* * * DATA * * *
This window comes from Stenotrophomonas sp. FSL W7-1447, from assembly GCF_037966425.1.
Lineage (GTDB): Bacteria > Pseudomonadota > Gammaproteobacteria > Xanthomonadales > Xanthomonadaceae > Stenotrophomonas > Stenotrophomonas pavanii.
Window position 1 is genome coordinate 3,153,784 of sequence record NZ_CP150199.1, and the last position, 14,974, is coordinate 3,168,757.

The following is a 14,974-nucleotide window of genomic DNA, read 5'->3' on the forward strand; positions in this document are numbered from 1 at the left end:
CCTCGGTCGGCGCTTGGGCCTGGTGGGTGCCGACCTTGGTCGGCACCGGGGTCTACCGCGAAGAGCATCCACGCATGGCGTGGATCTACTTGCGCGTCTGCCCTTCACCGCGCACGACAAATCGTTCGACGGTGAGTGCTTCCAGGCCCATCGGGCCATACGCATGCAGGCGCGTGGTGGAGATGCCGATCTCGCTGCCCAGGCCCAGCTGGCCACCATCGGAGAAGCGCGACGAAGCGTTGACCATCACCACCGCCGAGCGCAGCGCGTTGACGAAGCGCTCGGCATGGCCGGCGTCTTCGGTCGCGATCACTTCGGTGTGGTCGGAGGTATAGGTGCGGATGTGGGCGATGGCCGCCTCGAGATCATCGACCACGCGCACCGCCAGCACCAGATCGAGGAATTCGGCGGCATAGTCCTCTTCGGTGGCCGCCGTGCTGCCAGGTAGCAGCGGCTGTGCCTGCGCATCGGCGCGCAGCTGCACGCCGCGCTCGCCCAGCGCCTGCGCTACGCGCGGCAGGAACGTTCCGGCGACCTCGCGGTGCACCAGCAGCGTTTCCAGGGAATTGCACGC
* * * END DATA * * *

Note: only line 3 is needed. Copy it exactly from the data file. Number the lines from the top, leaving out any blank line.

Window position 1 is genome coordinate 3,153,784 of sequence record NZ_CP150199.1, and the last position, 14,974, is coordinate 3,168,757.